The top strings struck me as being too big. Judging from the size of a blue's teeth, I figured that a small string would slide in between the teeth next to its gums out of harms way, like Dental Floss.

If you don't have guitar strings you can use any strong thin wire. The salt water will rust all but stainless steel. When you don't have what you need, you use what you got.

With pliers in hand, I transformed the two skinniest strings into leaders. One of the articles I read about blues mentioned the size hook to use, a 3/0 short-shank O'Shaughnessy. I didn't have one. So I used what I had, a hook we use for stripers back home. This hook was a piece of steel, strong enough to break even a blue's tooth.

I sharpened it with a stone I carry for such occasions. Then I put the string through the eye of the hook and made a loop. Then wound the string up around itself. I did the same thing at the other end with a barrel swivel. We had four leaders about a foot long. I felt like we were ready.

The next morning I went fishing and Cathy went shopping. The airmen were there plus a few other anglers. Nothing had happened yet, so I got ready. After opening my box of frozen cigar minnows, I separated a few so they would thaw. I didn't figure a fish would like a popsicle-minnow.

When the blues swam by, a herd of about a dozen, rods started bending and reels started singing. One line popped like a rifle shot. One of the boys told another one to cast towards his fish, that there was another blue close by. He played it longer than he normally would have so his friend could cast at it. When that other blue hit there were three fish on at once. Not me, I was still waiting for my fishsicle to thaw.

When that run was over and everybody got their fish in, one of them asked where my fish was. I told him my bait hadn't thawed yet. His face went blank. I know how to recognize a blank face, and he had one. I felt like a Martian again. He said it didn't make any difference if the minnows were thawed or not. I could tell that boy had lost all confidence in me.

I just loaded my hook and cast that minnow as far as I could. They had told me not to add any weight, just let the bait float or sink on its own. I was the only one fishing. The blank-faced boy told me that they cast to the school when they were in sight and that would be my best chance of hooking a blue.

My line was moving in with the tide around the point and before I could reel it in something just about broke my arms and snatched my rod. My first thought was one those boys was playing a trick on me, a pretty rough one at that. But my fishing instincts were sharp and I set the hook. I don't know what it's called when a fish "sets" back at you, but this one did. Just about set me on my rear too.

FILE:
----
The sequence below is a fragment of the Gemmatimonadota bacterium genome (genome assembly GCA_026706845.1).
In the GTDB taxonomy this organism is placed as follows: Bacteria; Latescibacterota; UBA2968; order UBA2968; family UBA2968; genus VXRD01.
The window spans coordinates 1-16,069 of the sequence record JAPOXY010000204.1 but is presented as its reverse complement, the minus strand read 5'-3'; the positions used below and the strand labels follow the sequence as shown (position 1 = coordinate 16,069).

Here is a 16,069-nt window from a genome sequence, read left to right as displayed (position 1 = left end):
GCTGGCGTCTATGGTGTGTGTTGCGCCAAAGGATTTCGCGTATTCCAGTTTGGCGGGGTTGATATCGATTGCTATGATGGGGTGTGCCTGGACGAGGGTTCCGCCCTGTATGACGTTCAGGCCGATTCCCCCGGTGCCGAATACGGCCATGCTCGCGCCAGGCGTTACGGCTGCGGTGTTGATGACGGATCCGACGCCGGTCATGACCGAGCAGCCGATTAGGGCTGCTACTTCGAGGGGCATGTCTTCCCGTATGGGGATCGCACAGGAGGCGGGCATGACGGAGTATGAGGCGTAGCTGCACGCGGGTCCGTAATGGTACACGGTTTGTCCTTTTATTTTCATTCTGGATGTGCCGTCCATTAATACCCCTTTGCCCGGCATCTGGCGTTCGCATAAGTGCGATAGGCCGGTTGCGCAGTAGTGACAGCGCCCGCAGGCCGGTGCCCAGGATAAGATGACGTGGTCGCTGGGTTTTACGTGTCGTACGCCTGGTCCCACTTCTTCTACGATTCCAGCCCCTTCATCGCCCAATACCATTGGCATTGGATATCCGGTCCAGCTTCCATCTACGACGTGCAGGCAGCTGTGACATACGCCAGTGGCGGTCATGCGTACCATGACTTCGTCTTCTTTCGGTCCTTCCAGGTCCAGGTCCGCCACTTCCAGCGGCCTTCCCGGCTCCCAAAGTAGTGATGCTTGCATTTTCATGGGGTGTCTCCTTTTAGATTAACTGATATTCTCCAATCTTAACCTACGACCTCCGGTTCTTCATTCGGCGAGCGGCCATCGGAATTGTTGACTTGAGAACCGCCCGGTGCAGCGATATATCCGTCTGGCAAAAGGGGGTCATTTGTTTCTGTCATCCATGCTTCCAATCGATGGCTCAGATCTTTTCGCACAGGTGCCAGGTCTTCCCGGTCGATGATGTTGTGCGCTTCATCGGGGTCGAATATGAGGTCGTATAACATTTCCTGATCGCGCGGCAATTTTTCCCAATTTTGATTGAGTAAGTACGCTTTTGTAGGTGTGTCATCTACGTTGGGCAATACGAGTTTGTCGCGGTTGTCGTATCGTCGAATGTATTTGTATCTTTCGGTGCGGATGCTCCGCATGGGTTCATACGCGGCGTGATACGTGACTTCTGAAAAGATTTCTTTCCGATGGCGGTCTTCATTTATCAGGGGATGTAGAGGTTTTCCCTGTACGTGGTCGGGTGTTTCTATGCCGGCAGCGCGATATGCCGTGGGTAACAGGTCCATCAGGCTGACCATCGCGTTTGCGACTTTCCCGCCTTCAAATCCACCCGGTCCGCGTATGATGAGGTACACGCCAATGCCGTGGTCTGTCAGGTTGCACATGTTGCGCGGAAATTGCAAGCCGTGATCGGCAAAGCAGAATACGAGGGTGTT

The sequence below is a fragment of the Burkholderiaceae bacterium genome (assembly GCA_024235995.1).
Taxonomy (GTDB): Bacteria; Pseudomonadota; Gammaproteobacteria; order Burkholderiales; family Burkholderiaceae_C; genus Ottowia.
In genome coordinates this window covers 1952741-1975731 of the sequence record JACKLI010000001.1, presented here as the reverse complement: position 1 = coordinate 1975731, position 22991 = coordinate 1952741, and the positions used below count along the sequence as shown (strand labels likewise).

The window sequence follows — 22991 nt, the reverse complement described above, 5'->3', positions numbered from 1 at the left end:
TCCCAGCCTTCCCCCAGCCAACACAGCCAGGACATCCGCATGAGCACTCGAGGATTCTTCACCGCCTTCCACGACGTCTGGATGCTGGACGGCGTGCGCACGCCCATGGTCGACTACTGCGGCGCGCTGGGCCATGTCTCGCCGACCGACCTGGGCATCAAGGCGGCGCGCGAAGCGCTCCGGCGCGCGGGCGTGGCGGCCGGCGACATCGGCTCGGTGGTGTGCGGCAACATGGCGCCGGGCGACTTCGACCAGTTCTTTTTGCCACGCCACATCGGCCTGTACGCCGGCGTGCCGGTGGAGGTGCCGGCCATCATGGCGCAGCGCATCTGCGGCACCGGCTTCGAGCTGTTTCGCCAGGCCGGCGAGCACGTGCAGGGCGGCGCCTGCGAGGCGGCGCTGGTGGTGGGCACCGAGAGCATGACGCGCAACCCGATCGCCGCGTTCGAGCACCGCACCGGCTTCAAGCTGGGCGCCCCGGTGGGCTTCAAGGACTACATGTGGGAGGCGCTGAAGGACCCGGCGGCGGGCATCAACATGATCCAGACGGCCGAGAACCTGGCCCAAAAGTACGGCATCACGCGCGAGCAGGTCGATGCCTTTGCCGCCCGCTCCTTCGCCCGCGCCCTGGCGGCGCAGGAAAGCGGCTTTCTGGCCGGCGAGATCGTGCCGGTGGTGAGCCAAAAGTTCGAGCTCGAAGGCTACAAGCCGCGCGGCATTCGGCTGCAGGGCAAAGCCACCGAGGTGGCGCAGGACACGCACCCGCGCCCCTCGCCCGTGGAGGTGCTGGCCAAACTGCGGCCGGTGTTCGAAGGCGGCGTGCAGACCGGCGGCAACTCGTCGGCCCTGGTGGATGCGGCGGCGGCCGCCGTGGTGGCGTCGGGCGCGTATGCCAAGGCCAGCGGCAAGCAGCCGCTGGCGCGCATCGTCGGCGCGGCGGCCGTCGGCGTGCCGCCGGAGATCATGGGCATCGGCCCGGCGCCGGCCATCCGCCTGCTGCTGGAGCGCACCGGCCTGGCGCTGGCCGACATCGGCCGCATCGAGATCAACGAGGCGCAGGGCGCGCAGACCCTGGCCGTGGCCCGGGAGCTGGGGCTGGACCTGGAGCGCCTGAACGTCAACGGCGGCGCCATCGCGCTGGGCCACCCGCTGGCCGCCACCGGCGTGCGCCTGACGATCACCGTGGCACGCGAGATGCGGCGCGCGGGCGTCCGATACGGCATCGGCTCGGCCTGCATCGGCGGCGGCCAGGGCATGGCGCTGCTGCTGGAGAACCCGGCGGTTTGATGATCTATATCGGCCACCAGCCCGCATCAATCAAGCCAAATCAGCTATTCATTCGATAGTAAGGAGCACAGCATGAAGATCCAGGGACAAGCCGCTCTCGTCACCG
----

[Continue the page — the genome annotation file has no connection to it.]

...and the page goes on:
My reel was smoking. I hadn't tightened the drag enough. By the time I twisted down on it and turned the fish I was down to black plastic. There was close to two hundred yards of mono heading for the Gulf of Mexico. I was right embarrassed. The boys were laughing, shouting advice, and teasing this hillbilly about catching his first real fish.

Now I'm not all that inexperienced. I have caught a few stripers over twenty pounds that came close to wearing me out but this one felt like it must be forty pounds. As it turns out, a long time later when I got my first look at it, it was the same size as all the other blues, about twelve pounds.

I was glad to see the blank-faced boy had a lot more enthusiasm showing. He said, while casting his bait out, he had always waited to see the blues before casting. Now he had learned a new trick.

Cathy joined me and brought lunch. The blues had gone with the change of the tide and so had the boys. She "oohed" and "aahed" over the bluefish and made me feel good so I told her again how it happened. After the third telling the "oohs" became "ohs." I could tell she had the picture.

I'd tell you what else I read about these fish but you'd probably think I've pulled your leg too much already. But I swear, every word is the fisherman's truth. And if you or any of your friends are guitar pickers and like to catch blues, you can make those old strings sing again. Happy Hooking!